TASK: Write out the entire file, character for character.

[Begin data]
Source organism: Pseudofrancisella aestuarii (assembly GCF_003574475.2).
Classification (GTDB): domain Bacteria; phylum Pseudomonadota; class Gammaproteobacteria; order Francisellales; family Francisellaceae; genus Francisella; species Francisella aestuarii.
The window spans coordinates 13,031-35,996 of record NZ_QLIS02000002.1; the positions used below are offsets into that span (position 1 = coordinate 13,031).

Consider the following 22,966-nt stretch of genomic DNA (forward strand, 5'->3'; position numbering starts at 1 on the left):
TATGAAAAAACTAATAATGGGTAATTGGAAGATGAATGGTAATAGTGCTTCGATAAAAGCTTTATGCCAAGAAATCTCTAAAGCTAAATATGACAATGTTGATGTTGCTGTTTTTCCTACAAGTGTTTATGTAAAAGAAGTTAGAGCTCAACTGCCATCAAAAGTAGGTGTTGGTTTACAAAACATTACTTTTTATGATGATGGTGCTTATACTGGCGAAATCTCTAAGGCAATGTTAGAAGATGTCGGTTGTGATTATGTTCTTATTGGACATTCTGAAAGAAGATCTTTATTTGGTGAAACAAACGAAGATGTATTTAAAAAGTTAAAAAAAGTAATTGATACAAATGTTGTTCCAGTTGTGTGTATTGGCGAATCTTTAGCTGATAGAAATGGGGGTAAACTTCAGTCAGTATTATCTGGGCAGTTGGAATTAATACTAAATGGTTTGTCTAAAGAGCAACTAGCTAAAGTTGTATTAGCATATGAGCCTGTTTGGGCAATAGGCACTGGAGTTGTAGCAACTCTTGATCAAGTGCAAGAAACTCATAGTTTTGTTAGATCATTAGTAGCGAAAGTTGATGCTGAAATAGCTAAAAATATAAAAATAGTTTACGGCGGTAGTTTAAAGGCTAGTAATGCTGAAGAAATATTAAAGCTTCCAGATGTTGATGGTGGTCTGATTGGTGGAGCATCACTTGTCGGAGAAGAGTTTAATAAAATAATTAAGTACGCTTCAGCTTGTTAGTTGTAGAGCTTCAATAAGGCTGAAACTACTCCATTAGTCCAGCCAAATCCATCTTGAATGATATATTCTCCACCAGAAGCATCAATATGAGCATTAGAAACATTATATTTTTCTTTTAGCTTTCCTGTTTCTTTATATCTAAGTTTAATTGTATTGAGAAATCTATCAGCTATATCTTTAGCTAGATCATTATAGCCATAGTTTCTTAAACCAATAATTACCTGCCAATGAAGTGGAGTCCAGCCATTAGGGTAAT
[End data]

Source organism: Pseudofrancisella aestuarii (assembly GCF_003574475.2).
Classification (GTDB): domain Bacteria; phylum Pseudomonadota; class Gammaproteobacteria; order Francisellales; family Francisellaceae; genus Francisella; species Francisella aestuarii.
The window spans coordinates 13,031-35,996 of record NZ_QLIS02000002.1; the positions used below are offsets into that span (position 1 = coordinate 13,031).

Consider the following 22,966-nt stretch of genomic DNA (forward strand, 5'->3'; position numbering starts at 1 on the left):
TATGAAAAAACTAATAATGGGTAATTGGAAGATGAATGGTAATAGTGCTTCGATAAAAGCTTTATGCCAAGAAATCTCTAAAGCTAAATATGACAATGTTGATGTTGCTGTTTTTCCTACAAGTGTTTATGTAAAAGAAGTTAGAGCTCAACTGCCATCAAAAGTAGGTGTTGGTTTACAAAACATTACTTTTTATGATGATGGTGCTTATACTGGCGAAATCTCTAAGGCAATGTTAGAAGATGTCGGTTGTGATTATGTTCTTATTGGACATTCTGAAAGAAGATCTTTATTTGGTGAAACAAACGAAGATGTATTTAAAAAGTTAAAAAAAGTAATTGATACAAATGTTGTTCCAGTTGTGTGTATTGGCGAATCTTTAGCTGATAGAAATGGGGGTAAACTTCAGTCAGTATTATCTGGGCAGTTGGAATTAATACTAAATGGTTTGTCTAAAGAGCAACTAGCTAAAGTTGTATTAGCATATGAGCCTGTTTGGGCAATAGGCACTGGAGTTGTAGCAACTCTTGATCAAGTGCAAGAAACTCATAGTTTTGTTAGATCATTAGTAGCGAAAGTTGATGCTGAAATAGCTAAAAATATAAAAATAGTTTACGGCGGTAGTTTAAAGGCTAGTAATGCTGAAGAAATATTAAAGCTTCCAGATGTTGATGGTGGTCTGATTGGTGGAGCATCACTTGTCGGAGAAGAGTTTAATAAAATAATTAAGTACGCTTCAGCTTGTTAGTTGTAGAGCTTCAATAAGGCTGAAACTACTCCATTAGTCCAGCCAAATCCATCTTGAATGATATATTCTCCACCAGAAGCATCAATATGAGCATTAGAAACATTATATTTTTCTTTTAGCTTTCCTGTTTCTTTATATCTAAGTTTAATTGTATTGAGAAATCTATCAGCTATATCTTTAGCTAGATCATTATAGCCATAGTTTCTTAAACCAATAATTACCTGCCAATGAAGTGGAGTCCAGCCATTAGGGTAAT